The polls are currently favouring Boris Johnson – but is it currently ignoring the impact of tactical voting?
When the Remain vs Leave question is now asked in polls – either directly or in the form of “was Britain right or wrong to vote for Brexit?” – there is a clear majority of 6-10% in favour of Remain. But in opinion polls for this general election, the pro-Brexit Tories are well ahead of ‘Remainish’ Labour and the Brexit Alliance is level with, or out-polling, the non-coalition of Labour, the Lib Dems, the Greens and the independents.
What do TNE readers think explains this? Just public antipathy towards Jeremy Corbyn, or a very British belief in fair play – that at heart we know that leaving is wrong but we are going to vote to get it done in order to respect the referendum result?
Or could it be (fingers crossed) that as last time, the polls are underestimating the amount of tactical voting which will happen and ‘shy Remainers’ will deny the Tories another majority?
The election is intended as a useful distraction. If both public and protagonists become obsessed with two parallel fights – Leave vs Remain and Tories vs Labour vs Lib Dems – this will obscure what really matters: All the positives of the European Union which, since the 2016 referendum campaign, have remained unsaid and forgotten.
Just take the European Court of Justice, which Leavers and the Tories have been successfully demonising for almost four years. If voters were told about ECJ rulings, based on EU law, in defence of workers, women, minorities and the vulnerable, the Brexiters’ edifice of lies would crumble and collapse.
But this is not being done. It is not even being attempted. This is where the solution lies, but instead the Lib Dems are so busy fighting Johnson and Corbyn that they cannot even see the light, even though it’s shining right in their faces.
Paul Smith, Coltishall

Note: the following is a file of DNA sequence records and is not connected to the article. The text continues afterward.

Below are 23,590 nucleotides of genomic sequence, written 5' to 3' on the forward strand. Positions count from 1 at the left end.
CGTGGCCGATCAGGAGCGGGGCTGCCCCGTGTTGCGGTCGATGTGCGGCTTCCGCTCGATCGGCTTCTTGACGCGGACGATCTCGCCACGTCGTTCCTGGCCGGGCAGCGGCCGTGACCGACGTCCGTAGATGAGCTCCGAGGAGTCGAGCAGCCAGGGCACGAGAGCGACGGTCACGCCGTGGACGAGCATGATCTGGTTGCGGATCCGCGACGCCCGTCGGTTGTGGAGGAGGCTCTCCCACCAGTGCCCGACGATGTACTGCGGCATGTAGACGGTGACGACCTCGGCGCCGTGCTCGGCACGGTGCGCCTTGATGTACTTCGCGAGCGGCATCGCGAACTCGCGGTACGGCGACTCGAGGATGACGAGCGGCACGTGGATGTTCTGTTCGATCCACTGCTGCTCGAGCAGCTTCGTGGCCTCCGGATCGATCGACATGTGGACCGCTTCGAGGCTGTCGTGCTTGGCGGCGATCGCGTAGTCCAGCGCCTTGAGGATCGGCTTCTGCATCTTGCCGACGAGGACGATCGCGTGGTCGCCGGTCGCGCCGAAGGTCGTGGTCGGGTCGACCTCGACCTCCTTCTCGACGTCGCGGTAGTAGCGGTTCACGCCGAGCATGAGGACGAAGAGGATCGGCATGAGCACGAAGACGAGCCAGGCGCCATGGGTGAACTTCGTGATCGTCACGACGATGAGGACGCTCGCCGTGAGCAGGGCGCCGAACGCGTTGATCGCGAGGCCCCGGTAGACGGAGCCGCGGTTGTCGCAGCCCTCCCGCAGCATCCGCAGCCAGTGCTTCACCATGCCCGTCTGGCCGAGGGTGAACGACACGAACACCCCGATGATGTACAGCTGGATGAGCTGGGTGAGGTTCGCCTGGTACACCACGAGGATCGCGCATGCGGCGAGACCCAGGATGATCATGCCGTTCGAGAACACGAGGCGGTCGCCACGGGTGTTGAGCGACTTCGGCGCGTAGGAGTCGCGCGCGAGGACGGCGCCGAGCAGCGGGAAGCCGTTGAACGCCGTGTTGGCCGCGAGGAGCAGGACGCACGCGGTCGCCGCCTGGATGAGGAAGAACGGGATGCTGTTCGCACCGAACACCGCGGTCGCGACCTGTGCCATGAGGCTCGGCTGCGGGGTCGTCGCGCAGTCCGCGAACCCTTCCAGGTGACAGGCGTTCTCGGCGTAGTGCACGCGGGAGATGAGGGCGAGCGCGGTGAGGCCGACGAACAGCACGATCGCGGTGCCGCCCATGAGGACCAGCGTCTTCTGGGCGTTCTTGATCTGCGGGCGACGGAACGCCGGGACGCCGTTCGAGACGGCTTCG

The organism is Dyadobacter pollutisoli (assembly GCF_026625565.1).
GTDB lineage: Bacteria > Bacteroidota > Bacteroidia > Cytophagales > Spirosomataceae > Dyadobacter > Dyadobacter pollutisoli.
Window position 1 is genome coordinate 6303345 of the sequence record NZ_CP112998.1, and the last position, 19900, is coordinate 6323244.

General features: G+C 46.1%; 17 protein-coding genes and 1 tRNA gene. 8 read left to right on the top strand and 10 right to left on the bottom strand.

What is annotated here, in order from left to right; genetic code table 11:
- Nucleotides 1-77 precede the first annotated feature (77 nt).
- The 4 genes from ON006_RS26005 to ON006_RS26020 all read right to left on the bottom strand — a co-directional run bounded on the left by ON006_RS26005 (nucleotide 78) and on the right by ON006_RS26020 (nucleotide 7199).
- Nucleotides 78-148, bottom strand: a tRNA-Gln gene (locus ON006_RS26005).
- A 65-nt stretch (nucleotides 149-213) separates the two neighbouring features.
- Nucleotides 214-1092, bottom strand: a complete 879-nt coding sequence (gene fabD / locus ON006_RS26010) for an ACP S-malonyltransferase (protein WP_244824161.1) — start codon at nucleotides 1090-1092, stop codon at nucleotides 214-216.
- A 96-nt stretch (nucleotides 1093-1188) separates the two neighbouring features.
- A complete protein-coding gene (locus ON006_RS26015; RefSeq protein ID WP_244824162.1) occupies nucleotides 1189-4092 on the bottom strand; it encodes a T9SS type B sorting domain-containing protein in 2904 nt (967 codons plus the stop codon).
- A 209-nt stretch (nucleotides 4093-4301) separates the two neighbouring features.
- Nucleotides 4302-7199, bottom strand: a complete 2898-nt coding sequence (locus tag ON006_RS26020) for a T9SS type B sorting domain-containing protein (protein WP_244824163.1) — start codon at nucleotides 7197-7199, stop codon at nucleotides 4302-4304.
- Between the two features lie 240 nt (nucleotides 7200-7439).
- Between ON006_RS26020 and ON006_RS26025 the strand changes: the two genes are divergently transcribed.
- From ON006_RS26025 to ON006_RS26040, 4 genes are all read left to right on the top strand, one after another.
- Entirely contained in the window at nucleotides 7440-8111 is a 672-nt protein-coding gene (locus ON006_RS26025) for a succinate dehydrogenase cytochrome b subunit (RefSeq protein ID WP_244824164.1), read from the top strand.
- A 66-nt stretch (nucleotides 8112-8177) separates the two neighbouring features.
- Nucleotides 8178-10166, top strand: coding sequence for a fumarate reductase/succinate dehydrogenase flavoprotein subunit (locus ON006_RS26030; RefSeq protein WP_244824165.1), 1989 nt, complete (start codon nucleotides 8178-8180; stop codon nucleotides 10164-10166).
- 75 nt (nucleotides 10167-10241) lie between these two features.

Jeremy Richardson (“Don’t just blame the Brits for the Brexit mess”, TNE #169) suggests “Brussels” should take a share of the responsibility for Brexit.
No form of government is perfect, and despite the claims of some Brexiters, most Remainers would not give the EU more than Jeremy Corbyn’s seven out of 10 score. However, they would probably say the same (or worse) of Westminster or English local government.
The question is not whether any of them is perfect, but how we can improve them in a reasonable timescale. The EU has reformed, but very slowly: Whether Westminster ever will is a moot question.
On the real issues, Richardson is curiously vague. The House of Commons library estimates that since the Maastricht Treaty, the EU has passed more than 5,000 laws and regulations. Of these, the UK government has voted against fewer than 80, including some which might have been popular with UK voters. I regularly ask Brexiters which laws and regulations they disapprove of. I never get an answer.
It may be political reality, but it is perverse to claim that we want to take control back from a body which does things which we mostly approve of, in order to give more control to a body we clearly distrust, and which sometimes actively tries to obstruct them.
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